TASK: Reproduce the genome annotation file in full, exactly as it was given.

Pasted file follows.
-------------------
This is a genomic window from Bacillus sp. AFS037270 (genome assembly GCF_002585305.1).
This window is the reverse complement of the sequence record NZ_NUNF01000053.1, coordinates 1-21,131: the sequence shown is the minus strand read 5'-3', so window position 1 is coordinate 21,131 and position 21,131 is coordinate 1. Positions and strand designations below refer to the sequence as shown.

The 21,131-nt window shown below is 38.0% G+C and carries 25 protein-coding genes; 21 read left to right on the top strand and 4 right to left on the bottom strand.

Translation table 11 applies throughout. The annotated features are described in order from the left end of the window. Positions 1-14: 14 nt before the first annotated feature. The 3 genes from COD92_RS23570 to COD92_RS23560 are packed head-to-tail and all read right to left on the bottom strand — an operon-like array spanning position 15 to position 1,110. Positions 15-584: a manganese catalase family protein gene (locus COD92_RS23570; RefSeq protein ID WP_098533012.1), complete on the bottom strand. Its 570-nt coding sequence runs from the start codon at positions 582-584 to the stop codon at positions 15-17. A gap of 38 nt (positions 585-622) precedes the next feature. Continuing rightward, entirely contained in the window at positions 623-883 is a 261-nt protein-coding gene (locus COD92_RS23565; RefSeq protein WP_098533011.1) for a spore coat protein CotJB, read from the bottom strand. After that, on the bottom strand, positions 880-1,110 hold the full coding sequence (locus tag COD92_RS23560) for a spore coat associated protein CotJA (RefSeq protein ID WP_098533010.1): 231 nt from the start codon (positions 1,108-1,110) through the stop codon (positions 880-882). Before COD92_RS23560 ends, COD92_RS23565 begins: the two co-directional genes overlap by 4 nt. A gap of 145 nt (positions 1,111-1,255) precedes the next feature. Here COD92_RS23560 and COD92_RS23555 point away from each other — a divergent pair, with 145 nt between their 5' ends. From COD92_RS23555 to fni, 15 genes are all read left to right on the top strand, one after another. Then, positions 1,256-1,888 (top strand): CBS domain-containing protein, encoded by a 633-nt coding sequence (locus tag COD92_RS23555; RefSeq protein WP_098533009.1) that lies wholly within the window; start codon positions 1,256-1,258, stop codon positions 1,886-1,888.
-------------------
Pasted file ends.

This is a genomic window from Bacillus sp. AFS037270 (genome assembly GCF_002585305.1).
This window is the reverse complement of the sequence record NZ_NUNF01000053.1, coordinates 1-21,131: the sequence shown is the minus strand read 5'-3', so window position 1 is coordinate 21,131 and position 21,131 is coordinate 1. Positions and strand designations below refer to the sequence as shown.

The 21,131-nt window shown below is 38.0% G+C and carries 25 protein-coding genes; 21 read left to right on the top strand and 4 right to left on the bottom strand.

Translation table 11 applies throughout. The annotated features are described in order from the left end of the window. Positions 1-14: 14 nt before the first annotated feature. The 3 genes from COD92_RS23570 to COD92_RS23560 are packed head-to-tail and all read right to left on the bottom strand — an operon-like array spanning position 15 to position 1,110. Positions 15-584: a manganese catalase family protein gene (locus COD92_RS23570; RefSeq protein ID WP_098533012.1), complete on the bottom strand. Its 570-nt coding sequence runs from the start codon at positions 582-584 to the stop codon at positions 15-17. A gap of 38 nt (positions 585-622) precedes the next feature. Continuing rightward, entirely contained in the window at positions 623-883 is a 261-nt protein-coding gene (locus COD92_RS23565; RefSeq protein WP_098533011.1) for a spore coat protein CotJB, read from the bottom strand. After that, on the bottom strand, positions 880-1,110 hold the full coding sequence (locus tag COD92_RS23560) for a spore coat associated protein CotJA (RefSeq protein ID WP_098533010.1): 231 nt from the start codon (positions 1,108-1,110) through the stop codon (positions 880-882). Before COD92_RS23560 ends, COD92_RS23565 begins: the two co-directional genes overlap by 4 nt. A gap of 145 nt (positions 1,111-1,255) precedes the next feature. Here COD92_RS23560 and COD92_RS23555 point away from each other — a divergent pair, with 145 nt between their 5' ends. From COD92_RS23555 to fni, 15 genes are all read left to right on the top strand, one after another. Then, positions 1,256-1,888 (top strand): CBS domain-containing protein, encoded by a 633-nt coding sequence (locus tag COD92_RS23555; RefSeq protein WP_098533009.1) that lies wholly within the window; start codon positions 1,256-1,258, stop codon positions 1,886-1,888.